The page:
St. Louis River Seminar Examines Maritime Law, Insurance Issues
The St. Louis Inland River Seminar returned to St. Louis September 20, welcomed by maritime attorneys, insurers, brokers and towing operators. It was held at the Missouri Athletic Club in downtown St. Louis.
In the past, the maritime law seminar was sponsored by the St. Louis Bar Association. But as attorney Ron Fox explained in his welcoming remarks, the Bar Association became concerned about the event’s cost and withdrew its support. Fox and his St. Louis-based firm, Fox Smith, thought it was too important to languish, so the firm stepped up. Any profits the seminar makes beyond recouping costs go to the Seamen’s Church Institute, Fox said.
More than 25 maritime companies and service providers were represented at this year’s seminar. Plans are already under way for next year’s seminar, which will take place at the Missouri Athletic Club on September 19, 2023.
The first session of a busy schedule featured Sal Litrico, CEO of American Patriot Container Transport LLC, giving an update on the progress of his plans for specialized container vessels on the inland waterways (see WJ, September 26).
The next session featured a panel of Fox Smith partners discussing “Agreements That Protect Marine Employers.” Margaret Gentzen began with a talk on which medical inquiries marine employers are allowed to make during the hiring process, both pre-offer and post-offer. Any medical inquiries should be the same for all candidates. They need not be directly related to job-related duties or “consistent with business necessity,” but any exclusions should be. Medical records should be kept separate from an employee’s regular employment file.
Fox Smith partner Stas Levchinsky led the audience through the issues involved when an employee claims injury aboard a vessel. He pointed out that under maritime law, marine employees are still regarded as “wards of the court,” and are given much more deference in disputed points than a non-maritime plaintiff would be given. Levchinsky discussed what information should be elicited in medical disclosure forms. He explained a McCorpen defense, in which companies may deny payment of maintenance and cure (normally automatic under the Jones Act and not dependent on fault) only if the employee can be shown to have willfully and fraudulently concealed an injury or illness from an employer during the initial health screening.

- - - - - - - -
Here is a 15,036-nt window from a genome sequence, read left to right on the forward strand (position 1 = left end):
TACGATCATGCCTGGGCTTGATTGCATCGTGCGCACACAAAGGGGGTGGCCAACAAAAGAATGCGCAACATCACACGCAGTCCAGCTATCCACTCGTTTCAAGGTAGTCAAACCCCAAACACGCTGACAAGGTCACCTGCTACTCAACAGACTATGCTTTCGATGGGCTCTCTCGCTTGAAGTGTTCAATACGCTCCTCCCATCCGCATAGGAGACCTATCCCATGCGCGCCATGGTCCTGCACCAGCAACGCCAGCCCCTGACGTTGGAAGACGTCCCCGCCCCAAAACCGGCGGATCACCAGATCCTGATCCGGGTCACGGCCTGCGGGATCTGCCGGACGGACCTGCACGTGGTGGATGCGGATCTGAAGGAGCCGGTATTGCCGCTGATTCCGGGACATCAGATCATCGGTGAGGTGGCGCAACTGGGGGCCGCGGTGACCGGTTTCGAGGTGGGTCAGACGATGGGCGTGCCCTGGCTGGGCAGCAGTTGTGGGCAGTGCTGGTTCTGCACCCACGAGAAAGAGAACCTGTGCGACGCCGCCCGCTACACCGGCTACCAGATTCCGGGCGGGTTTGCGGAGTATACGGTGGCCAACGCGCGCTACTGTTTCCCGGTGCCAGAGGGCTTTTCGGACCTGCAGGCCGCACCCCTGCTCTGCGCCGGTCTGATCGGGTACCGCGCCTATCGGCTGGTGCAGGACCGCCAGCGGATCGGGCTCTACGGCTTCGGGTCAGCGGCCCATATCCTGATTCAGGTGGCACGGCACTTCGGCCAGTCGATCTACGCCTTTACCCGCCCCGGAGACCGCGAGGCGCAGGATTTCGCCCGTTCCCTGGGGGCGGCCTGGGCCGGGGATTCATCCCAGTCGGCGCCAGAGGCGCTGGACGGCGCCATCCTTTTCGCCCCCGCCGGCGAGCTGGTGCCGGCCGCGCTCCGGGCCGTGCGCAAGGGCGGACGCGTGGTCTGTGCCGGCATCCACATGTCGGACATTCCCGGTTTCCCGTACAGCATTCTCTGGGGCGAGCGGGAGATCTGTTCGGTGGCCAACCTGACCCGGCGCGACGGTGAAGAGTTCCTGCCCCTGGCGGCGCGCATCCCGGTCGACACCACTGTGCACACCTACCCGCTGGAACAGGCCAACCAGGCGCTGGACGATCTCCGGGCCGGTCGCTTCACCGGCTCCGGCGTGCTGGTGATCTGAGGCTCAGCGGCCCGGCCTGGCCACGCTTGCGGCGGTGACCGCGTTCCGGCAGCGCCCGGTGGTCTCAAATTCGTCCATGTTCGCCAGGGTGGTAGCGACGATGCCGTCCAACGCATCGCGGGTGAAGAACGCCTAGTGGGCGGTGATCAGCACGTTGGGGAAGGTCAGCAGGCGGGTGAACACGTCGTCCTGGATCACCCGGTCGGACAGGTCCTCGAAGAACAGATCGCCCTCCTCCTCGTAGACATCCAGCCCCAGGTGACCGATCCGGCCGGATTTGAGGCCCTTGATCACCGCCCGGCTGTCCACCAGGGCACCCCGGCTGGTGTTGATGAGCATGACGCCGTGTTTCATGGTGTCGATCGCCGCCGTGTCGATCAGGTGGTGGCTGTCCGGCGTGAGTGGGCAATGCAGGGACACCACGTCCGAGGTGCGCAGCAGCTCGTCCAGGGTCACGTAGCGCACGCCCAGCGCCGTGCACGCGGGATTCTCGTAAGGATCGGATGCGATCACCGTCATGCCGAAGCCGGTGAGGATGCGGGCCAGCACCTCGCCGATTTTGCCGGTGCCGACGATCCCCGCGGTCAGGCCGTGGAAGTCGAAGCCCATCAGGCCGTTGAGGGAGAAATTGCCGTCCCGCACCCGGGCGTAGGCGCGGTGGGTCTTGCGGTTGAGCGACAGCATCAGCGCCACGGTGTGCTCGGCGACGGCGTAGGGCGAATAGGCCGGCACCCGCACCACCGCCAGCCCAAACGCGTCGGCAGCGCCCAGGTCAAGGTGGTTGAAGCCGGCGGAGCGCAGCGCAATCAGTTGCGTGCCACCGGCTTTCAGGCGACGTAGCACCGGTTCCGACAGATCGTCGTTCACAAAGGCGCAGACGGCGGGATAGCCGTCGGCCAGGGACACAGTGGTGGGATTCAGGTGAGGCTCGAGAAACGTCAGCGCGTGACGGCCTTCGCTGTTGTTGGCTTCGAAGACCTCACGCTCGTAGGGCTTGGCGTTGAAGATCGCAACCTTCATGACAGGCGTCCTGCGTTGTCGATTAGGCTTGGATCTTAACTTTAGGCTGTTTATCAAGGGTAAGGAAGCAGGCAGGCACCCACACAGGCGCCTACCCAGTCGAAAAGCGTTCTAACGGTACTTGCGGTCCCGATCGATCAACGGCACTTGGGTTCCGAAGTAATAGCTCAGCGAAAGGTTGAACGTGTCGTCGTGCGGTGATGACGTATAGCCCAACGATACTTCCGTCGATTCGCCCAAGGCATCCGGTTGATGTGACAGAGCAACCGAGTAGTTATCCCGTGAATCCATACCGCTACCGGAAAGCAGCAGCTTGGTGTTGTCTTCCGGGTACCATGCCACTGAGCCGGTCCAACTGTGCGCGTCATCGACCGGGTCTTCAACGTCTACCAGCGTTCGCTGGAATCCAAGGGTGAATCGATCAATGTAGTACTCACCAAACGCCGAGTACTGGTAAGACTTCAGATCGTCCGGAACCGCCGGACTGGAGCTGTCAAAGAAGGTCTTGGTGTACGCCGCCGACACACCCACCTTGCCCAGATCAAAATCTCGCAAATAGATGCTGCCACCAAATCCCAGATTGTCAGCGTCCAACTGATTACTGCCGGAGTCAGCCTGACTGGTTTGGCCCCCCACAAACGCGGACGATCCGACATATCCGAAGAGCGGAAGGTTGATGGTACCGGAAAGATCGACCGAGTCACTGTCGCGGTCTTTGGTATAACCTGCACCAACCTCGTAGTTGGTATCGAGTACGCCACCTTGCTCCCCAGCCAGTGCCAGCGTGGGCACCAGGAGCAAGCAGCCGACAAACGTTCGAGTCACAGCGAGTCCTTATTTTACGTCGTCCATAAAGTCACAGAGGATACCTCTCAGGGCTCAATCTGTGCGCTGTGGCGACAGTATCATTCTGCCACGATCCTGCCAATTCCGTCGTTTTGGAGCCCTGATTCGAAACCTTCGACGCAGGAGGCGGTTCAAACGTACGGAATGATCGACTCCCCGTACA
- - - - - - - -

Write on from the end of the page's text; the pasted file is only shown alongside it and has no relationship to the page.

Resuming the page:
Levchinsky strongly recommended boarding and separation forms, which ask whether an employee was sick, injured or visited a hospital since his last time aboard the vessel (if returning), or while serving. He discussed several cases in which employees gave false answers on such forms to avoid disclosing plans to defraud the companies, and how important the forms were in resolving the cases. He also spoke on venue selection agreements, which specify in which legal venue any complaint against the company will be tried. These are important in keeping cases out of local plaintiff-friendly venues where judges and/or prosecutors may be elected. Federal court is usually preferable, he said, because the level of vetting of judges is higher.
Finally, Gentzen discussed how to conduct a separation or termination. She urged employers to update the employee handbook at least annually, and to have employees sign forms acknowledging they have read it. Even if disciplinary policies are progressive, listing various steps of increasing discipline, a company doesn’t necessarily have to follow all the steps if the conduct is egregious enough to warrant dismissal. In that case, she said, speed is important once the decision has been made. Some companies offer severance agreements in which a payment is offered for nondisclosure, but the termination is valid even if an employee declines to sign it. In some states, she noted, employees are allowed to record meetings without the notice or consent of the other party. Employers should be aware this may occur.
After a short break, a panel of four insurance experts spoke on protection and indemnity coverage. Baxter Southern, president of McGriff, Seibels & Williams of Missouri, detailed the history of P&I policies. They were developed in the late 19th century by British marine insurance firms to cover liabilities to shipowners that were not covered by the hull policies of the day, such as loss of life, personal injury and excess collision liabilities. The first coverage was provided by Mutual Protection Association. As legislation expanded, new risks demanded new forms of coverage. In the United States, P&I clauses were added to forms by the American Institute of Marine Underwriters.